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Genovese Drug Stores, Inc. v. Connecticut Packing Company, Inc.

United States Court of Appeals for the Second Circuit
732 F.2d 286 (1984)


Facts

Connecticut Packing Company, Inc. (Copaco) (defendant) purchased a piece of land in Bloomfield in 1947. Copaco developed a shopping center on the property and sold part of the parcel to Bercrose Associates (Bercrose) (defendant). Bercrose was a partnership, owned by three of the four owners of Copaco. In 1971, Bercrose leased a portion of the shopping center to Genovese Drug Stores, Inc. (Genovese) (plaintiff). The lease contained a restrictive covenant that prohibited Bercrose from leasing any of its property to any retail film-development company, like Fotomat Corporation (Fotomat) (defendant). Copaco also entered into a Consent and Agreement, agreeing to apply the same restrictive covenant to land owned by Copaco. The Consent and Agreement was attached to the lease. Genovese then recorded a Memorandum of Lease in Bloomfield. The Memorandum of Lease included Bercrose as lessor and Genovese as lessee, but the recorded documents did not reference the restrictive covenant nor the Consent and Agreement. Approximately 10 years later, Copaco leased a small portion of a parking lot in the shopping center to Fotomat. Copaco’s representatives did not disclose the existence of the restrictive covenant. Fotomat then placed a kiosk on the leased space. Genovese objected and demanded Copaco remove the kiosk. Copaco did not do so, and Genovese sued Copaco, Bercrose, and Fotomat. Genovese requested a preliminary injunction barring Fotomat from operating the kiosk. The trial court determined that Fotomat had constructive knowledge of the restrictive covenant and granted the preliminary injunction. Fotomat appealed to the United States Court of Appeals for the Second Circuit.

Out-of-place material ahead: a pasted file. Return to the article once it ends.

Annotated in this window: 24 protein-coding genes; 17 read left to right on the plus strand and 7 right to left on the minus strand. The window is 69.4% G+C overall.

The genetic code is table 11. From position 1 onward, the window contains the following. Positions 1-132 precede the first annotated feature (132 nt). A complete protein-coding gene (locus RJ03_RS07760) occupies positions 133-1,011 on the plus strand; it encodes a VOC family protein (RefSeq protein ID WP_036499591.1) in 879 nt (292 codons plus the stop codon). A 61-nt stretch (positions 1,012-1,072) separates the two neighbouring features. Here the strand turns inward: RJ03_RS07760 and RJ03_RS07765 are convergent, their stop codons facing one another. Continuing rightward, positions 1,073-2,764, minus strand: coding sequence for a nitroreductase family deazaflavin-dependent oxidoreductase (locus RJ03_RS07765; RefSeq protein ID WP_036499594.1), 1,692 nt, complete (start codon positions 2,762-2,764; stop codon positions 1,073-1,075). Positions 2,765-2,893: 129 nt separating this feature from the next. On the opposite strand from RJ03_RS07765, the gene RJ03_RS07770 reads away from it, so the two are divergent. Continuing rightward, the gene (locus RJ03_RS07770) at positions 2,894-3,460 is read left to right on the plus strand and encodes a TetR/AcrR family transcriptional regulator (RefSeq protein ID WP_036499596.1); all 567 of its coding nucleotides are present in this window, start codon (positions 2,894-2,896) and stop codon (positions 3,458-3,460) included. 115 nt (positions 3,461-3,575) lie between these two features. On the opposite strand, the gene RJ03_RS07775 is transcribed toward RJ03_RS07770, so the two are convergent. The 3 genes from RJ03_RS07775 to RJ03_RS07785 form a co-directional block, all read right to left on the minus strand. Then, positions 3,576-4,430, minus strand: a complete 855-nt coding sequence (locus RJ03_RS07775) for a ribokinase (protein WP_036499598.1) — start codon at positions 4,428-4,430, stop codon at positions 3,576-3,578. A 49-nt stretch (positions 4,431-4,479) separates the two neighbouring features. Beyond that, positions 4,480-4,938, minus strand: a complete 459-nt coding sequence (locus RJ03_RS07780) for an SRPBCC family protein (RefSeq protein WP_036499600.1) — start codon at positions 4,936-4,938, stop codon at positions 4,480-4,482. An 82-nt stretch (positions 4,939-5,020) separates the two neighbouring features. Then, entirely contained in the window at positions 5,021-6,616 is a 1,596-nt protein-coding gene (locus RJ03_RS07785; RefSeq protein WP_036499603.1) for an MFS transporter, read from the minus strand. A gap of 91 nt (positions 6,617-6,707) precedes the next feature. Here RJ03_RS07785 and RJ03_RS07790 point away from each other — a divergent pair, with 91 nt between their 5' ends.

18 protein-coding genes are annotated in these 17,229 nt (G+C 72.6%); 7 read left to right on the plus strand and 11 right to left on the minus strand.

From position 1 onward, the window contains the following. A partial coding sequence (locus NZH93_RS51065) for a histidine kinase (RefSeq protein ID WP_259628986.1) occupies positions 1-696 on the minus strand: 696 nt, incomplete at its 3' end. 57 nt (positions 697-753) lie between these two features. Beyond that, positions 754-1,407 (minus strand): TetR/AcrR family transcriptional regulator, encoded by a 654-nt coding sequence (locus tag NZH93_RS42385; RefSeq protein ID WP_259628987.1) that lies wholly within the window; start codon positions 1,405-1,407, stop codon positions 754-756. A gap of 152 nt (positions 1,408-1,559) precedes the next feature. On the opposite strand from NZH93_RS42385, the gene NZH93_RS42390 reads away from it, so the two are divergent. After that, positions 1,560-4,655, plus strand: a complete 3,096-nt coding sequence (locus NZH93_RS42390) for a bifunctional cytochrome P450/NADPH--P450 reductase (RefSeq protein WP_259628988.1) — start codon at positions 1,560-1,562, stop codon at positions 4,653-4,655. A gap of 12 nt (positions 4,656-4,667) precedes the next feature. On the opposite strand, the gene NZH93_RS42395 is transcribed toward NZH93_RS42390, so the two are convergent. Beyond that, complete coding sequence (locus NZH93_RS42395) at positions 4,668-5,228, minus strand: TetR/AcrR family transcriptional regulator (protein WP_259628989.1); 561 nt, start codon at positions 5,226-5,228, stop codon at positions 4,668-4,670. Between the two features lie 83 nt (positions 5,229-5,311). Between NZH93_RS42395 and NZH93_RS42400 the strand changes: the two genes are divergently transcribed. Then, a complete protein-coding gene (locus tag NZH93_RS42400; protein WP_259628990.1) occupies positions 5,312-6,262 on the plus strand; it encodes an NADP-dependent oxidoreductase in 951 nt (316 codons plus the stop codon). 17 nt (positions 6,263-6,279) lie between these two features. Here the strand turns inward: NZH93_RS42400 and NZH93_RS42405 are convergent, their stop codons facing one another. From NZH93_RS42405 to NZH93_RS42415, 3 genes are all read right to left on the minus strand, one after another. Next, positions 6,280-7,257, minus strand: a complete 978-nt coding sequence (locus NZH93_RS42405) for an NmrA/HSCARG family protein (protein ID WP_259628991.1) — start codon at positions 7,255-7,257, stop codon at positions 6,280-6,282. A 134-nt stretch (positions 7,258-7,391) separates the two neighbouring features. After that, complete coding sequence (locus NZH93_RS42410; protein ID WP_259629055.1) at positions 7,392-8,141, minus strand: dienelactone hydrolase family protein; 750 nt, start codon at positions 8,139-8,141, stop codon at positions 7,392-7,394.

Rule of Law

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Issue

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Holding and Reasoning (Newman, J.)

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  • A “yes” or “no” answer to the question framed in the issue section;
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